By Rachel Surgeoner
Earlier this month The Future Laboratory bees took to the sky, blindly following their frightened queen and creating a thick swarm in the tree of a nearby hotel. Needless to say, this was not great for community relations, especially when our resident beekeeper is holidaying in the south of France. But from all the drama we learned a great deal about bee behaviour – and we would like to share some of our newly acquired bee knowledge with you.
Firstly, why was our queen frightened? Thanks to Nick at Capital Bee coming to our rescue, we learned that several new queen bees were about to hatch – and this is bad news for the current queen. Usually, the queen will try to take down the younger, new queens, or she will freak out for fear of being overthrown and she will leave, taking her hive with her – suicide mission or not.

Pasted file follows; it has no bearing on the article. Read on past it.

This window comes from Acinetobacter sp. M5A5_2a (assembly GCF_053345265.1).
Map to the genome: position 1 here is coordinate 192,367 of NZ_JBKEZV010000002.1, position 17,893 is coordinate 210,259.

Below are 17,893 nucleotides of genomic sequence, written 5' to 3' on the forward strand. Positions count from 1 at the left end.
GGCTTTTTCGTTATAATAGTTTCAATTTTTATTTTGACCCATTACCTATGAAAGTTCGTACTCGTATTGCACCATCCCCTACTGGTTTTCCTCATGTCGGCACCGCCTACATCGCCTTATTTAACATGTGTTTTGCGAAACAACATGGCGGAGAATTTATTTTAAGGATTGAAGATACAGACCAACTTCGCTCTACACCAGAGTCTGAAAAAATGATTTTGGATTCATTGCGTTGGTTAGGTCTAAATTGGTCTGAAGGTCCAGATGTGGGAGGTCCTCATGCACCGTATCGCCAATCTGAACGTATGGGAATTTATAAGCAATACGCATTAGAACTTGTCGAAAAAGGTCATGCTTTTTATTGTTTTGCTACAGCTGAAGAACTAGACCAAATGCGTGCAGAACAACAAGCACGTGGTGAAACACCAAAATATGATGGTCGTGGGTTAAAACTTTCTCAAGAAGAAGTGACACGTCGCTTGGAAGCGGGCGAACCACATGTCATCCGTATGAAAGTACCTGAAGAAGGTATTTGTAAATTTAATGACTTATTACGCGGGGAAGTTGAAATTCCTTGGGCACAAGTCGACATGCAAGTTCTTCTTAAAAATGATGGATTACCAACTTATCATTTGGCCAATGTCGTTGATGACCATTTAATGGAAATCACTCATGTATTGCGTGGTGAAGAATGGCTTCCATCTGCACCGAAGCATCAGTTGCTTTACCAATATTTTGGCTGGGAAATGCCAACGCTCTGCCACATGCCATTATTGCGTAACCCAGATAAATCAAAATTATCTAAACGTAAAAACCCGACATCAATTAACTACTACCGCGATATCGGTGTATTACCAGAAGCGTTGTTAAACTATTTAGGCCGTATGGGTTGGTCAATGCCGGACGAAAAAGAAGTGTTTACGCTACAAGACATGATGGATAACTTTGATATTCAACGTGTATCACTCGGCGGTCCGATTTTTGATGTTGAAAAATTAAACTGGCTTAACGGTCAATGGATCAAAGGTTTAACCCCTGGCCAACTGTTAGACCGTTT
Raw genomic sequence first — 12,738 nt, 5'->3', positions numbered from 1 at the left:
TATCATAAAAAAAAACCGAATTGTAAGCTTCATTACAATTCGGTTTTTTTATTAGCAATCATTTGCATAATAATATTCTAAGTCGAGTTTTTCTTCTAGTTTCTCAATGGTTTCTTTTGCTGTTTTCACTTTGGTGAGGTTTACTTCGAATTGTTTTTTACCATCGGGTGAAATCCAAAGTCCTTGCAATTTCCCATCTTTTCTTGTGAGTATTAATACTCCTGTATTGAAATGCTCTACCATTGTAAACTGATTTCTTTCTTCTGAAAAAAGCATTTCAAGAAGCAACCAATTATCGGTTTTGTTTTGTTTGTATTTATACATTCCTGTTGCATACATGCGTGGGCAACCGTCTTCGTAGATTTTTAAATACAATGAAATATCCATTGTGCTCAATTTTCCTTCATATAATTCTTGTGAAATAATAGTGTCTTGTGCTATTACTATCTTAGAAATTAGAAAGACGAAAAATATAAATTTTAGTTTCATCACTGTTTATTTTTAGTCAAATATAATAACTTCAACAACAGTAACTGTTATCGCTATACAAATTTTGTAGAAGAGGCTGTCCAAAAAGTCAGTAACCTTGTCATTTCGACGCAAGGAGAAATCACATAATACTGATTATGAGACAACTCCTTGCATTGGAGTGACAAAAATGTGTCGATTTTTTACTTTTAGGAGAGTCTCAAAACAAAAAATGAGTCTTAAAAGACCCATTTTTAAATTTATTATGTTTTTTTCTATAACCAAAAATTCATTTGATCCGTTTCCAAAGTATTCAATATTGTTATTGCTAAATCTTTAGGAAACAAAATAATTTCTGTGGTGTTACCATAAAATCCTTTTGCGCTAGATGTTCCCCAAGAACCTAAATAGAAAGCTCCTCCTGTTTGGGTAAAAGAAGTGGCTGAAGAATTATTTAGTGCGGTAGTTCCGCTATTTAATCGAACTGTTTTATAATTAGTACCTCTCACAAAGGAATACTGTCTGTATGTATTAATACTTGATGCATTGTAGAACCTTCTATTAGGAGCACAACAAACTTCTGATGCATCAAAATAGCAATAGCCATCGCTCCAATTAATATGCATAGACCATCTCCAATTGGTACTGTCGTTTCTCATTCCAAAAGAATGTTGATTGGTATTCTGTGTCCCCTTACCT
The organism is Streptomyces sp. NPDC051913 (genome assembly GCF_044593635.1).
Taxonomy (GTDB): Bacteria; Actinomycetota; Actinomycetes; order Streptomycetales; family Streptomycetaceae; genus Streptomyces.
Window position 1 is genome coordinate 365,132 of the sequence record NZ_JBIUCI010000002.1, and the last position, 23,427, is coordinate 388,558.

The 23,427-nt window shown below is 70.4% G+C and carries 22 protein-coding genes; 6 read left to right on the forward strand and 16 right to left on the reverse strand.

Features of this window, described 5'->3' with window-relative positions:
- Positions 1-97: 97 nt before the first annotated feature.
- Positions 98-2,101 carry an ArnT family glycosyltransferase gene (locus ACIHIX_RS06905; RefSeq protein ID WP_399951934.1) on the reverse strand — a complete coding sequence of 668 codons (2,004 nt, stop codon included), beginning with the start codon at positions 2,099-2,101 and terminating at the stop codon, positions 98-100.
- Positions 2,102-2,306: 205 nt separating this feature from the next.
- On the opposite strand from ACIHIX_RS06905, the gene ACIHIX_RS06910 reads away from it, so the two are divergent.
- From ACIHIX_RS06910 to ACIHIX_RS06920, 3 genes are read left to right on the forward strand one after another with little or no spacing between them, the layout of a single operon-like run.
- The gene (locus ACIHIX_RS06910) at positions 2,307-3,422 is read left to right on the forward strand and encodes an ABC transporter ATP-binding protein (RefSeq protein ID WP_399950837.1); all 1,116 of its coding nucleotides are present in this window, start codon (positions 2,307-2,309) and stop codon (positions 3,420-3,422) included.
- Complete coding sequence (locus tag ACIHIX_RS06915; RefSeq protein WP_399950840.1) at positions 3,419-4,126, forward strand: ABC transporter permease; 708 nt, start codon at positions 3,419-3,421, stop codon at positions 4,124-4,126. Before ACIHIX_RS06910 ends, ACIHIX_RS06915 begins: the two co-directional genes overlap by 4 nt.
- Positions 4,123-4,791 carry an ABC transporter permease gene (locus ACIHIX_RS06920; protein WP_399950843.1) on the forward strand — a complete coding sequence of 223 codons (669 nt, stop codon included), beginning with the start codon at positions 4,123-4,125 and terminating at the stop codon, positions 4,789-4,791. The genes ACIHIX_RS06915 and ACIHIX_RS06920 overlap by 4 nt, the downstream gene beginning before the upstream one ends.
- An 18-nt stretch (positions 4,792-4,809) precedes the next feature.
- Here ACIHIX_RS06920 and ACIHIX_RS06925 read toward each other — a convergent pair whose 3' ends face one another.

When the bees prepare to leave the hive they also stock up on honey and leave the hive high and dry. It’s all very Game of Thrones-like really.
What happened next? Natalie, PA to the managing director (being a PA involves various duties) donned a bee suit and headed to the swarm with Nick from Capital Bee to coax the bees into a temporary hive. Success! The bees were captured and we now have three separate hives with hopefully just one queen bee per hive.
Were there any injuries? Nick had a near sting, but the bee didn’t penetrate his glove, probably because it was full of honey from carbo-loading before leaving. And thank goodness. If the sting had gone through it would have caused the whole swarm to attack, as the hormone that is released from a sting alerts the entire hive into attack mode.
Old-fashioned laissez-faire beekeeping depended on the capture of swarms to replenish beekeeper colonies and early swarms were especially valued.
An old English poem says:
A swarm of bees in May is worth a load of hay;
A swarm of bees in June is worth a silver spoon;
A swarm of bees in July, let them fly.
We are happy to have our silver spoon safely back in our rooftop hives and we are looking forward to many spoons of honey in a couple of months.